If it sounds like these guys are all going to be 1B/OF/DH types, well, yes, that all fits the profile. But if you’re trying to move a little up the defensive spectrum, allow us to recommend Wisdom, a late-bloomer type who has hit 45 homers over the past two years for the Cubs. He’s not exactly a great defensive third baseman, but he can play there, as well as first and the outfield corners, even briefly appearing in center field. Consider him an off-brand Kris Bryant in that way. Extremely off-brand.
Still, if you’re looking for power, big, loud, raw, top-end power, Wisdom has it. Go back to May 27, 2021, the day he made his first start as a Cub. Since then, his 45 homers are tied for 13th most in baseball; his .482 slug is similar to J.D. Martinez or Carlos Correa. You want hard-hit rate? He’s in the 93rd percentile, better than Ronald Acuña Jr. Barrel rate? 95th percentile, top 15 in baseball, better than Bryce Harper or Pete Alonso.
You know what comes with all that, too. Strikeouts. So many strikeouts, more than anyone else since that May date of last year, and honestly by a lot. It’s the reason that someone who hits the ball that hard has a “mere” 109 OPS+, making him somewhat above average but hardly a star. It’s the ultimate taking the good with the bad, really.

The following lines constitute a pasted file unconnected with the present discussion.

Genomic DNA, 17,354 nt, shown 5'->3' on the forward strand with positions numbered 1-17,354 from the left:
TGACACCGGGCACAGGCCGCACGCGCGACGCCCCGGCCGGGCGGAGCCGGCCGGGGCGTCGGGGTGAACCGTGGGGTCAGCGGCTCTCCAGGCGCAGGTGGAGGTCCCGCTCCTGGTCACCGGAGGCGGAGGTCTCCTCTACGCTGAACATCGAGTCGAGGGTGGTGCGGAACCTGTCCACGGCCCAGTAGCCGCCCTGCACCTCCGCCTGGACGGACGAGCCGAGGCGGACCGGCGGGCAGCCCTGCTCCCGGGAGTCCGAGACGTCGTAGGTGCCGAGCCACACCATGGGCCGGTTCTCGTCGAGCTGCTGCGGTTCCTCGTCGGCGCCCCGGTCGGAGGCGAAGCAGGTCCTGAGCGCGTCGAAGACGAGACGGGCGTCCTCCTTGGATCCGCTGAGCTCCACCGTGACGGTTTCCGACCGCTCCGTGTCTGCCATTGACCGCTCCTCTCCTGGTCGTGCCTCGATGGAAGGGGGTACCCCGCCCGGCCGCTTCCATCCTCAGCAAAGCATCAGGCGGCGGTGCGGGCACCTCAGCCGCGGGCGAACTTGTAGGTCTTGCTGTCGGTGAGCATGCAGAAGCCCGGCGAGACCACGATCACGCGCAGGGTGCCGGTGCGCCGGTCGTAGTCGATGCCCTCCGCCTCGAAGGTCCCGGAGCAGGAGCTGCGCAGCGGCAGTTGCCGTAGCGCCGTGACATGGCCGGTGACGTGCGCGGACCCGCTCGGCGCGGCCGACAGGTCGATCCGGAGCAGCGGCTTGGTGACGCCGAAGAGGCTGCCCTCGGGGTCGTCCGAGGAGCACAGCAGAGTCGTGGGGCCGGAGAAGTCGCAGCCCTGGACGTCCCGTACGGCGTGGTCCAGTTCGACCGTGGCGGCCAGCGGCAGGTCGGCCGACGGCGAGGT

Despite the fact that he’s turning 31 next month, Wisdom is years away from free agency, so there’s neither urgency for the Cubs to move him nor much expectation he’ll be on their next good team. But for contending teams who can live with the whiffs, a high-powered defensively versatile bench bat could be a nice October add.
Potential fits: Mariners, Brewers, White Sox
Ian Happ, OF, Cubs
Free agent after 2023
Happ turns 28 in August and won’t be a free agent until after 2023, so the Cubs don’t have to trade him -- and they might not. But with Chicago still far away from contention, it might consider it, because Happ, who made his first All-Star team this year, would be an intriguing trade piece. With a 126 OPS+, he’s doing his usual “be average or above” routine that he always does – he’s never been worse than a 102 OPS+ or better than a 131 OPS+, but the shape of it is a little different this year.
That’s because Happ, who once ran unacceptably high strikeout rates -- 34% of the time in his first two seasons in 2017-18, and 29% as recently as last year -- has cut those whiffs down to 21%, more or less league average. Yet where he was once running very high hard-hit rates, that’s down to league average as well. It’s less of a "loud" package as it once was, and more of a solidly competent one.
If that doesn’t sound terribly exciting, it’s still valuable, because the outfield trade market -- Soto aside -- is thin, and the switch–hitting Happ, a top-30 slugger among outfielders, might be the best one traded.